I hope this helps you out in some way. Oh and if a particular track is giving you fits, move on to a different song if you can or since this is your buddy recording it, take an hour or two and come back when you're more relaxed.
  5. I mostly do overdub recording with me on all the parts. When I push the red button I just assume it may not be the "right" take, thus psyching myself in to relaxing. Once you relax you'll get great results. Now days I even look for the "mistakes" and leave them in. Gives it a more human feel.

    Band situations are a bit different if you're playing at the same time. Luckily you're playing bass. If you're recording direct you can punch in later.

    This is all assuming you're making a record versus documenting a performance.
  6. kai_ski


    Apr 14, 2007
    Wenatchee, WA
    Just relax. The more comfortable you are in the studio, the less it happens. A LOT of good can come out of recording because it will inspire you to simplify your part so that you can deliver every time.

    It always took one drummer I played with about half of a 40 to chill out enough to hit it right.

  7. I used to believe this, but two recent experiences have shown me this is not neccesarily the case. I did a jingle date and since it was only 30 seconds long I took 26 takes in an hour, and number 24 was the keeper. This was after we already had a "safe" good take already down, the producer told me to take some chances and step it up a bit. I also had a similiar experience recording an actual song, tracking with the drummer. It didn't take us 26 takes, but the good take was number 7 or 8. It didn't lose any freshness, was not stiff at all. We actually relaxed into it. Come to think of it, it was right around the time we both finished out first beer, lol.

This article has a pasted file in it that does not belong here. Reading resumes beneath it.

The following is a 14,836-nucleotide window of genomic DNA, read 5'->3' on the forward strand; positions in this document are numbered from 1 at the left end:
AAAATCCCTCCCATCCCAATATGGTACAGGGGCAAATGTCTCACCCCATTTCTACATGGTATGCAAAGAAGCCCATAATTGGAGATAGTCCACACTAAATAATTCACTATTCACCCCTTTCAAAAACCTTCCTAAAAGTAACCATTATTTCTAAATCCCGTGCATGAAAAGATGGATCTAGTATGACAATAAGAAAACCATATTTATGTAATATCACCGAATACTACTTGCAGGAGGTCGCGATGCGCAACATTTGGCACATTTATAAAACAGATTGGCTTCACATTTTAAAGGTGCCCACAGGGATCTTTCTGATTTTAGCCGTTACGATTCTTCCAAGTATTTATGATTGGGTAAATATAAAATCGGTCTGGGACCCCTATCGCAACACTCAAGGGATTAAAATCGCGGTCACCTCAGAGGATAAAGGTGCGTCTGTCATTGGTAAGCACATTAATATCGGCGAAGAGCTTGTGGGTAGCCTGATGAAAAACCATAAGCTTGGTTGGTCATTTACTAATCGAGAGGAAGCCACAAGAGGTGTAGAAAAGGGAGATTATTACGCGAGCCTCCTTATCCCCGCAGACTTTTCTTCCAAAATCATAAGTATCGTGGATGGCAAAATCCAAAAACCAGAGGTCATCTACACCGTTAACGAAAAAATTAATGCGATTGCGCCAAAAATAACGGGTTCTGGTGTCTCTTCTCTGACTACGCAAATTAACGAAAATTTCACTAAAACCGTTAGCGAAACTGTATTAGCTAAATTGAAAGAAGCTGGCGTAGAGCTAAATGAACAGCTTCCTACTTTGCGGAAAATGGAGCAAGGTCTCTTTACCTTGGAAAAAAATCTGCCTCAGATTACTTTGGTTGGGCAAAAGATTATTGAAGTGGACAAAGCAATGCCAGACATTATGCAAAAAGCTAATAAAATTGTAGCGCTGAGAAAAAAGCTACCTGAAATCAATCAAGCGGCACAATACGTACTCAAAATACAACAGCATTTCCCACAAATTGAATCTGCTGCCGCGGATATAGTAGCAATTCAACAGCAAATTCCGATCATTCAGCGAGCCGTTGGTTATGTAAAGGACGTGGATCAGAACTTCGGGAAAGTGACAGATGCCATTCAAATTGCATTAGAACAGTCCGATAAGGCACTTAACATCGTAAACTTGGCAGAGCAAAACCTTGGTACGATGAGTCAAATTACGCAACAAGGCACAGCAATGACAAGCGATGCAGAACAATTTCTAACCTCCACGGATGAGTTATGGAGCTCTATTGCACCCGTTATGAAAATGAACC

8. Crazyfist


    Sep 26, 2011
    Thanks so much guys! So far I've learnt that alcohol helps with recording! ;)

    I have taken to stewing over 3 or 4 takes for one song, so perhaps HolmeBass' approach would be something to try differently!

    It's just nice to know I'm not the only one, although at a live show I feel so much better! In fact, we recorded one of our tracks without a metronome and played it as we would on stage! It's such a strange feeling!
  9. I'd say *a little* alcohol helps. Just a wee bit. Even after 3 or 4 your coordination and timing will start to be affected. And if fruit juice and massage relax and invigorate you, then they will help with recording.
  10. kai_ski


    Apr 14, 2007
    Wenatchee, WA
    I don't drink at all, so alcohol doesn't help me in the studio. If you routinely use alcohol to relax (beer after work, happy hour, etc) it might help. I've certainly seen it work.

    It always takes a few takes to really get in the groove and get a great one.
  11. Chromer


    Nov 28, 2012
    It takes practice, like anything else.

    Get yourself a bare-bones audio interface and some DAW software (Reaper is really cheap and amazingly powerful), import some songs or backing multitracks, and record, record, record...